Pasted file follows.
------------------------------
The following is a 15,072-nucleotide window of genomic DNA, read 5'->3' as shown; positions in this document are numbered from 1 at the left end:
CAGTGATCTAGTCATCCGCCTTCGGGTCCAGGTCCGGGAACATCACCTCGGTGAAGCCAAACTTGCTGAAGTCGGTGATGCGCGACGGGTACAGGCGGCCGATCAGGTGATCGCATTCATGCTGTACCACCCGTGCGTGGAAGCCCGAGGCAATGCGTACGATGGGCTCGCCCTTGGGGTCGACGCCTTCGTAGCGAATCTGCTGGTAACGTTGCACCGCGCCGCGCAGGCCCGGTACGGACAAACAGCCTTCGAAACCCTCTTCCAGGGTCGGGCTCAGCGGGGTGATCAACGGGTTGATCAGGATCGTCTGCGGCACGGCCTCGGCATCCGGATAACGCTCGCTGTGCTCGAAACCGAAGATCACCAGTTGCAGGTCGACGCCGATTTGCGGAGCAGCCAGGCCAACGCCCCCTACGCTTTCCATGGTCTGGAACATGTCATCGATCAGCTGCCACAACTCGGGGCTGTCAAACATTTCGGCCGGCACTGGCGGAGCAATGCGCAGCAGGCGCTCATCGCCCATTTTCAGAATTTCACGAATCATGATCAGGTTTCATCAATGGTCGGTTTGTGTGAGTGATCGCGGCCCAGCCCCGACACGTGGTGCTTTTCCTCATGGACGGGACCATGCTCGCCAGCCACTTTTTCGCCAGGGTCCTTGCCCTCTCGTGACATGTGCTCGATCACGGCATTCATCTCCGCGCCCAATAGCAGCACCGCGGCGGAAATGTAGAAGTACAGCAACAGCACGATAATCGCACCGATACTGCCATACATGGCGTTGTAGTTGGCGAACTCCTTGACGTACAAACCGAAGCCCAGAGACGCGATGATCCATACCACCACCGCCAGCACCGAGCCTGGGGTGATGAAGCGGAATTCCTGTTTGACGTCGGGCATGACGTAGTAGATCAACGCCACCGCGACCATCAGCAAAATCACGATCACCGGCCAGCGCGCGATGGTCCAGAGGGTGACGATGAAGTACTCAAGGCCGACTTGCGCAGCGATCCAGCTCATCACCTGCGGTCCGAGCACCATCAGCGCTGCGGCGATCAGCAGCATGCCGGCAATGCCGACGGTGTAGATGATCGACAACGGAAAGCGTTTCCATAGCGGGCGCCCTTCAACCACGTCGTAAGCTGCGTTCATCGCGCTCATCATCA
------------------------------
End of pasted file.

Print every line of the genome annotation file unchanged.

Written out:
The following is a 15,072-nucleotide window of genomic DNA, read 5'->3' as shown; positions in this document are numbered from 1 at the left end:
CAGTGATCTAGTCATCCGCCTTCGGGTCCAGGTCCGGGAACATCACCTCGGTGAAGCCAAACTTGCTGAAGTCGGTGATGCGCGACGGGTACAGGCGGCCGATCAGGTGATCGCATTCATGCTGTACCACCCGTGCGTGGAAGCCCGAGGCAATGCGTACGATGGGCTCGCCCTTGGGGTCGACGCCTTCGTAGCGAATCTGCTGGTAACGTTGCACCGCGCCGCGCAGGCCCGGTACGGACAAACAGCCTTCGAAACCCTCTTCCAGGGTCGGGCTCAGCGGGGTGATCAACGGGTTGATCAGGATCGTCTGCGGCACGGCCTCGGCATCCGGATAACGCTCGCTGTGCTCGAAACCGAAGATCACCAGTTGCAGGTCGACGCCGATTTGCGGAGCAGCCAGGCCAACGCCCCCTACGCTTTCCATGGTCTGGAACATGTCATCGATCAGCTGCCACAACTCGGGGCTGTCAAACATTTCGGCCGGCACTGGCGGAGCAATGCGCAGCAGGCGCTCATCGCCCATTTTCAGAATTTCACGAATCATGATCAGGTTTCATCAATGGTCGGTTTGTGTGAGTGATCGCGGCCCAGCCCCGACACGTGGTGCTTTTCCTCATGGACGGGACCATGCTCGCCAGCCACTTTTTCGCCAGGGTCCTTGCCCTCTCGTGACATGTGCTCGATCACGGCATTCATCTCCGCGCCCAATAGCAGCACCGCGGCGGAAATGTAGAAGTACAGCAACAGCACGATAATCGCACCGATACTGCCATACATGGCGTTGTAGTTGGCGAACTCCTTGACGTACAAACCGAAGCCCAGAGACGCGATGATCCATACCACCACCGCCAGCACCGAGCCTGGGGTGATGAAGCGGAATTCCTGTTTGACGTCGGGCATGACGTAGTAGATCAACGCCACCGCGACCATCAGCAAAATCACGATCACCGGCCAGCGCGCGATGGTCCAGAGGGTGACGATGAAGTACTCAAGGCCGACTTGCGCAGCGATCCAGCTCATCACCTGCGGTCCGAGCACCATCAGCGCTGCGGCGATCAGCAGCATGCCGGCAATGCCGACGGTGTAGATGATCGACAACGGAAAGCGTTTCCATAGCGGGCGCCCTTCAACCACGTCGTAAGCTGCGTTCATCGCGCTCATCATCA